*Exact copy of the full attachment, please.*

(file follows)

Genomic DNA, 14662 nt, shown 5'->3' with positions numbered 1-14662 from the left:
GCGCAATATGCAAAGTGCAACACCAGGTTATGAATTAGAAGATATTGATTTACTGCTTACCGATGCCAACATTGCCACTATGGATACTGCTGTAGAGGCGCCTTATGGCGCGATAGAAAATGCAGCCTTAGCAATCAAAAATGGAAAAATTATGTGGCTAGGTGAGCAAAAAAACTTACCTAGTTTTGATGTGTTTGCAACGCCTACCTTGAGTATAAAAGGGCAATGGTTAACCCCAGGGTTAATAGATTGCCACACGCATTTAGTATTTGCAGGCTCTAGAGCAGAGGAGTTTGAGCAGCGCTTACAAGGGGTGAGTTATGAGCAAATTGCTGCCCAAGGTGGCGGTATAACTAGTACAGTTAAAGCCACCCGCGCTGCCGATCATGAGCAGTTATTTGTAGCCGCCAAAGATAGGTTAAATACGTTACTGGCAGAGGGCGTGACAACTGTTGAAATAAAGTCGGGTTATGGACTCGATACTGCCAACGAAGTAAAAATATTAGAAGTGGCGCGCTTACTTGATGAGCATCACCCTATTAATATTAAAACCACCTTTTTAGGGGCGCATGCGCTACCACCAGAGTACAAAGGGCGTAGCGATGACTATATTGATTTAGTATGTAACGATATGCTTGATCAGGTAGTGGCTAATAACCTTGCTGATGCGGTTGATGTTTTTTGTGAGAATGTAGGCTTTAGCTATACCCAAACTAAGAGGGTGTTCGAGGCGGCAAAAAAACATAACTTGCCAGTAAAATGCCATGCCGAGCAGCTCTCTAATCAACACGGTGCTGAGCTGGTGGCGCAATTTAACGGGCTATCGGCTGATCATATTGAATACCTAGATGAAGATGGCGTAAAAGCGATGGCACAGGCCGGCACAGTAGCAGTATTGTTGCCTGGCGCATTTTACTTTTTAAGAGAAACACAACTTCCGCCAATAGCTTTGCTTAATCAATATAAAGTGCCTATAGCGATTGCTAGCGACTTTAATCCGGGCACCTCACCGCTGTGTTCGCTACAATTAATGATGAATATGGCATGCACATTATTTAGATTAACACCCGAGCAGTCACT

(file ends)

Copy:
Genomic DNA, 14662 nt, shown 5'->3' with positions numbered 1-14662 from the left:
GCGCAATATGCAAAGTGCAACACCAGGTTATGAATTAGAAGATATTGATTTACTGCTTACCGATGCCAACATTGCCACTATGGATACTGCTGTAGAGGCGCCTTATGGCGCGATAGAAAATGCAGCCTTAGCAATCAAAAATGGAAAAATTATGTGGCTAGGTGAGCAAAAAAACTTACCTAGTTTTGATGTGTTTGCAACGCCTACCTTGAGTATAAAAGGGCAATGGTTAACCCCAGGGTTAATAGATTGCCACACGCATTTAGTATTTGCAGGCTCTAGAGCAGAGGAGTTTGAGCAGCGCTTACAAGGGGTGAGTTATGAGCAAATTGCTGCCCAAGGTGGCGGTATAACTAGTACAGTTAAAGCCACCCGCGCTGCCGATCATGAGCAGTTATTTGTAGCCGCCAAAGATAGGTTAAATACGTTACTGGCAGAGGGCGTGACAACTGTTGAAATAAAGTCGGGTTATGGACTCGATACTGCCAACGAAGTAAAAATATTAGAAGTGGCGCGCTTACTTGATGAGCATCACCCTATTAATATTAAAACCACCTTTTTAGGGGCGCATGCGCTACCACCAGAGTACAAAGGGCGTAGCGATGACTATATTGATTTAGTATGTAACGATATGCTTGATCAGGTAGTGGCTAATAACCTTGCTGATGCGGTTGATGTTTTTTGTGAGAATGTAGGCTTTAGCTATACCCAAACTAAGAGGGTGTTCGAGGCGGCAAAAAAACATAACTTGCCAGTAAAATGCCATGCCGAGCAGCTCTCTAATCAACACGGTGCTGAGCTGGTGGCGCAATTTAACGGGCTATCGGCTGATCATATTGAATACCTAGATGAAGATGGCGTAAAAGCGATGGCACAGGCCGGCACAGTAGCAGTATTGTTGCCTGGCGCATTTTACTTTTTAAGAGAAACACAACTTCCGCCAATAGCTTTGCTTAATCAATATAAAGTGCCTATAGCGATTGCTAGCGACTTTAATCCGGGCACCTCACCGCTGTGTTCGCTACAATTAATGATGAATATGGCATGCACATTATTTAGATTAACACCCGAGCAGTCACT